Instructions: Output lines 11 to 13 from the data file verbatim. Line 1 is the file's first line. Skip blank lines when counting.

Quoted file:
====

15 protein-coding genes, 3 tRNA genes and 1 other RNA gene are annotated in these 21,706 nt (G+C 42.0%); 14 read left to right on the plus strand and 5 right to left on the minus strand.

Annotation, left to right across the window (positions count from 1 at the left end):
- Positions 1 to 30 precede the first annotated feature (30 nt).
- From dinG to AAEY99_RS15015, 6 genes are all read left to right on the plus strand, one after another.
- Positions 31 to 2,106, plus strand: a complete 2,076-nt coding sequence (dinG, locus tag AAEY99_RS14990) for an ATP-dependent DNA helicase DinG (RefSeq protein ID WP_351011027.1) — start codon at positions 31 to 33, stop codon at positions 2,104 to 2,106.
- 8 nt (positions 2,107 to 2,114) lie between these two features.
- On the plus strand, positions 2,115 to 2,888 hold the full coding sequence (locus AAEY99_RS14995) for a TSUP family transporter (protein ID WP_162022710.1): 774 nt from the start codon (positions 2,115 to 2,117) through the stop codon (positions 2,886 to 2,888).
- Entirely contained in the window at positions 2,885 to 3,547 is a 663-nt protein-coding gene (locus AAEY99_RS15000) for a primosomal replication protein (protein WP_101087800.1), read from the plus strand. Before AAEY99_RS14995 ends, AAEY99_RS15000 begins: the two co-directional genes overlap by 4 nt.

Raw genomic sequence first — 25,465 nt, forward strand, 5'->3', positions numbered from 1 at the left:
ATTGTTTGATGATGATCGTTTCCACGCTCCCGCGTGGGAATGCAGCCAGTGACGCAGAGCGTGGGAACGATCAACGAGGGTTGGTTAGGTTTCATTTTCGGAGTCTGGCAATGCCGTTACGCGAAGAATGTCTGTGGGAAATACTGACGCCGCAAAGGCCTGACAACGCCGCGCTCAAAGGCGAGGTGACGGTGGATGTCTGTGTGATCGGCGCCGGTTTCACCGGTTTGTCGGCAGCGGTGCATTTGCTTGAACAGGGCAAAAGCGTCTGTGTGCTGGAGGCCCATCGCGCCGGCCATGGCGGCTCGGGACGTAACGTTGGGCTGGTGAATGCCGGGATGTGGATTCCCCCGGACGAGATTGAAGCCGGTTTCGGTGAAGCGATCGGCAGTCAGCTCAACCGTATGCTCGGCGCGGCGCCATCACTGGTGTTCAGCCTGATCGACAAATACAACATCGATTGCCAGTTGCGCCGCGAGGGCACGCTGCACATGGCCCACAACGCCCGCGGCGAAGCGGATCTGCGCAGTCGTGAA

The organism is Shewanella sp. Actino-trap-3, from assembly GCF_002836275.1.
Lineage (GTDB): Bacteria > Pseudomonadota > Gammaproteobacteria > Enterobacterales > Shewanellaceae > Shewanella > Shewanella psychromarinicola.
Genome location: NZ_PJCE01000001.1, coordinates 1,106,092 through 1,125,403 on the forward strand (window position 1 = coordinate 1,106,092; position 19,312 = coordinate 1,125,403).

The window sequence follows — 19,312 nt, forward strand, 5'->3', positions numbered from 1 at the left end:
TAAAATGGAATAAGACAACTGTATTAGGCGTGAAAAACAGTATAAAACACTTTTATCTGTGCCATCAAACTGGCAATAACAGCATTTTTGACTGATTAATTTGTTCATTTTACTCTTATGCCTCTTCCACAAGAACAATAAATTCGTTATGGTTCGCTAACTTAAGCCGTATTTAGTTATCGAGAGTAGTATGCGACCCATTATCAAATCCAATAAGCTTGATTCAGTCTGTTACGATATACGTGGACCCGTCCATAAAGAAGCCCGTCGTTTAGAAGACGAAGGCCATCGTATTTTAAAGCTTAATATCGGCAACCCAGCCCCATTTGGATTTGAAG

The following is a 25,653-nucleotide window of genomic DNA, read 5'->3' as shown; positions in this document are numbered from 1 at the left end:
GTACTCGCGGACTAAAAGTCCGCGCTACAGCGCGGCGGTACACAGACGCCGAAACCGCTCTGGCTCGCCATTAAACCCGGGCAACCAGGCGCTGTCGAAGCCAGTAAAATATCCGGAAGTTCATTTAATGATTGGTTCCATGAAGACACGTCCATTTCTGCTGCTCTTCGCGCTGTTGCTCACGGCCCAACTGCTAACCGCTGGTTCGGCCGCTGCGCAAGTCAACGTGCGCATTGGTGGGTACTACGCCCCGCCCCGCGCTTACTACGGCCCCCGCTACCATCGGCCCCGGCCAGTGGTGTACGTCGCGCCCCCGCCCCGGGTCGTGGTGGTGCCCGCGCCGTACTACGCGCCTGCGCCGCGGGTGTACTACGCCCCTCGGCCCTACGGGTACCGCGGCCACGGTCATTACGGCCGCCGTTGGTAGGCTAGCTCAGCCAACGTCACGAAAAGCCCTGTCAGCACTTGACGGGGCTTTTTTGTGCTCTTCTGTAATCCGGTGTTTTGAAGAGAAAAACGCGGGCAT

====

The organism is Shewanella sp. Actino-trap-3, from assembly GCF_002836275.1.
Lineage (GTDB): Bacteria > Pseudomonadota > Gammaproteobacteria > Enterobacterales > Shewanellaceae > Shewanella > Shewanella psychromarinicola.
Genome location: NZ_PJCE01000001.1, coordinates 1,106,092 through 1,125,403 on the forward strand (window position 1 = coordinate 1,106,092; position 19,312 = coordinate 1,125,403).